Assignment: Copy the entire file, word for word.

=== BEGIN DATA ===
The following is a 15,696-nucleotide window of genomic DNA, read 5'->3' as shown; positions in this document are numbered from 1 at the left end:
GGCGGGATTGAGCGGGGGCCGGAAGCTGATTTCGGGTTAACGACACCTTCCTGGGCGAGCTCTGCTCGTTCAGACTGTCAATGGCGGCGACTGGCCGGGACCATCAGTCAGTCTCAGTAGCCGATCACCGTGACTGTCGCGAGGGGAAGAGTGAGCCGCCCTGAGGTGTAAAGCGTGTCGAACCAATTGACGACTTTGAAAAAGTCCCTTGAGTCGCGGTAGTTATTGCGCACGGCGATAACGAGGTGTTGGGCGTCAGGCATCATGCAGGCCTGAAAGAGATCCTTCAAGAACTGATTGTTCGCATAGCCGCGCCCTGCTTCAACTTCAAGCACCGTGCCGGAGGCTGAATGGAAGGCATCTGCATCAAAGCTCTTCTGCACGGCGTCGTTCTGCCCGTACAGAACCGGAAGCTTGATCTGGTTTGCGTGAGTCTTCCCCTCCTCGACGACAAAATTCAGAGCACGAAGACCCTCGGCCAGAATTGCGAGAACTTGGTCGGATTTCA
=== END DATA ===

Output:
The following is a 15,696-nucleotide window of genomic DNA, read 5'->3' as shown; positions in this document are numbered from 1 at the left end:
GGCGGGATTGAGCGGGGGCCGGAAGCTGATTTCGGGTTAACGACACCTTCCTGGGCGAGCTCTGCTCGTTCAGACTGTCAATGGCGGCGACTGGCCGGGACCATCAGTCAGTCTCAGTAGCCGATCACCGTGACTGTCGCGAGGGGAAGAGTGAGCCGCCCTGAGGTGTAAAGCGTGTCGAACCAATTGACGACTTTGAAAAAGTCCCTTGAGTCGCGGTAGTTATTGCGCACGGCGATAACGAGGTGTTGGGCGTCAGGCATCATGCAGGCCTGAAAGAGATCCTTCAAGAACTGATTGTTCGCATAGCCGCGCCCTGCTTCAACTTCAAGCACCGTGCCGGAGGCTGAATGGAAGGCATCTGCATCAAAGCTCTTCTGCACGGCGTCGTTCTGCCCGTACAGAACCGGAAGCTTGATCTGGTTTGCGTGAGTCTTCCCCTCCTCGACGACAAAATTCAGAGCACGAAGACCCTCGGCCAGAATTGCGAGAACTTGGTCGGATTTCA